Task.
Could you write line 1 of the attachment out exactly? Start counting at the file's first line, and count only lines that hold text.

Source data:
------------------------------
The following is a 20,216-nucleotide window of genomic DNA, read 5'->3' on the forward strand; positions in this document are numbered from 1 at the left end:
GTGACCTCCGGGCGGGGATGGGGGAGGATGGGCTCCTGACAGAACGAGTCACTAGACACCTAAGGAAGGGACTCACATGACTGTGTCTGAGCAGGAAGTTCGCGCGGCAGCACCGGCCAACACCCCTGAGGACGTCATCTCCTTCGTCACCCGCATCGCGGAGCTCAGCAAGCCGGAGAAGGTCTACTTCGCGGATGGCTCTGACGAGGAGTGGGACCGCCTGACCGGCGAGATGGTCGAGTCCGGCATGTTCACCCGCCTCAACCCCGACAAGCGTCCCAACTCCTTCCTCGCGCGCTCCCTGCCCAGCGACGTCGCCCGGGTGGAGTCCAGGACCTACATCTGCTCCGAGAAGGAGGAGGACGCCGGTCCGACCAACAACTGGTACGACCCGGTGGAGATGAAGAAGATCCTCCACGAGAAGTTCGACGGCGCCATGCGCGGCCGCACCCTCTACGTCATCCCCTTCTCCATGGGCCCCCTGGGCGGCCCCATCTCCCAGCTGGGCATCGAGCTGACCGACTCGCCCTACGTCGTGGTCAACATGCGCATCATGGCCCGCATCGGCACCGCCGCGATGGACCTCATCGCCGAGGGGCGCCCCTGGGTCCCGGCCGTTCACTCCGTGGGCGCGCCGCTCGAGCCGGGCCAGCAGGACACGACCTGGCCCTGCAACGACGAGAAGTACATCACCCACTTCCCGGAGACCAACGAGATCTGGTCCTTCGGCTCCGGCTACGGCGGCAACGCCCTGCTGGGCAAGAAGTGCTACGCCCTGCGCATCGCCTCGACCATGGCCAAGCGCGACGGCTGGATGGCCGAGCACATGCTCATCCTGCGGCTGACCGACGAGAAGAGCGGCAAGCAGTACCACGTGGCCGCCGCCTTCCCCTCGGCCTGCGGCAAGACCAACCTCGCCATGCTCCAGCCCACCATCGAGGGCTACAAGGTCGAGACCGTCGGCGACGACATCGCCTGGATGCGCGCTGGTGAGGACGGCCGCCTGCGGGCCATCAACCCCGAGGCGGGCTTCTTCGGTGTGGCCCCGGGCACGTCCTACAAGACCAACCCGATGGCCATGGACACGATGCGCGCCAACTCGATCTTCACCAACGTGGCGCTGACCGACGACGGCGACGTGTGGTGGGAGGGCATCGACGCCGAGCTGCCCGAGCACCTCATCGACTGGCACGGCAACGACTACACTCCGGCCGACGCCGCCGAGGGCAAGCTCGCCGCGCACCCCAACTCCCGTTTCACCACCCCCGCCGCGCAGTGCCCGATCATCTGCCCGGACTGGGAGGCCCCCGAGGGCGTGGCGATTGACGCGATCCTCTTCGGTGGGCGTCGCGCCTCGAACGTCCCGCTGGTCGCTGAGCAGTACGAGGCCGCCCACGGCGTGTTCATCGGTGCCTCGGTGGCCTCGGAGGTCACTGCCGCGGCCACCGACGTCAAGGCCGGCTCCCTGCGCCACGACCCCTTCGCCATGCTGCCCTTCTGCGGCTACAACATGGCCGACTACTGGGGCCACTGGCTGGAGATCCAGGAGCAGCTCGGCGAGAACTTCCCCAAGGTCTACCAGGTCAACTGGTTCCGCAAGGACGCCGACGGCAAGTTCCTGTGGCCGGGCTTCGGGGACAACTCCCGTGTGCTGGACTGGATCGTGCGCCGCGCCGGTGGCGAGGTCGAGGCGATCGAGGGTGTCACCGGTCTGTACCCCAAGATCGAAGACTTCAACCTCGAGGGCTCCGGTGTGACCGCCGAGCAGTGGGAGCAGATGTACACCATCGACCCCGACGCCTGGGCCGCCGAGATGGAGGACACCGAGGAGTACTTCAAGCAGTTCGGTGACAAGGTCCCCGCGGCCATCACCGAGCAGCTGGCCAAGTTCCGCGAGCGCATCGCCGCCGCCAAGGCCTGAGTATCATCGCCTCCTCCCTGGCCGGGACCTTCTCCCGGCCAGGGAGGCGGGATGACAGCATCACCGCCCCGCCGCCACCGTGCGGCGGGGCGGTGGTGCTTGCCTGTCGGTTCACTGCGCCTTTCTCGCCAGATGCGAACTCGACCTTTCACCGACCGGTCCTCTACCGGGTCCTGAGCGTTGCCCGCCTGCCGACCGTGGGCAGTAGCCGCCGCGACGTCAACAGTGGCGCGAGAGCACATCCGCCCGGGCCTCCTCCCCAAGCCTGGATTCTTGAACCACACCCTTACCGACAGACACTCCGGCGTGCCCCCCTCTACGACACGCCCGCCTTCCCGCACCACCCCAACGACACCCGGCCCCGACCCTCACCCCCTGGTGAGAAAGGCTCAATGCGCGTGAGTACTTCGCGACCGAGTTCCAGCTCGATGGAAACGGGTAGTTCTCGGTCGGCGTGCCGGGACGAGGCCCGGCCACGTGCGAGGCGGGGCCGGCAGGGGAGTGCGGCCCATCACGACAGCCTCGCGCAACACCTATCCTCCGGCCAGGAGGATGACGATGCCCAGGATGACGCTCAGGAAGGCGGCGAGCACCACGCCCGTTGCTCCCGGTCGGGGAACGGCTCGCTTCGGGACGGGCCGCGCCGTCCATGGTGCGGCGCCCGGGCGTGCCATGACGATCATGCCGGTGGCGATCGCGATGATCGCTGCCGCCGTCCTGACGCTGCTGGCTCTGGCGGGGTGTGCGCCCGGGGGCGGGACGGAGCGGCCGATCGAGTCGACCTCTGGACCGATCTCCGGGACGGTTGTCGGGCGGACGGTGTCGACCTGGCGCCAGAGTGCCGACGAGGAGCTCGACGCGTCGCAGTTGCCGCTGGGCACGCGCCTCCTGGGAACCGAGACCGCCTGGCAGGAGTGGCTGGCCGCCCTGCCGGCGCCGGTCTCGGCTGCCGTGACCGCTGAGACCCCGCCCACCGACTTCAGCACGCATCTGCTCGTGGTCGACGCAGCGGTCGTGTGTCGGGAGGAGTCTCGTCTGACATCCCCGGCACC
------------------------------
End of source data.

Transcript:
The following is a 20,216-nucleotide window of genomic DNA, read 5'->3' on the forward strand; positions in this document are numbered from 1 at the left end: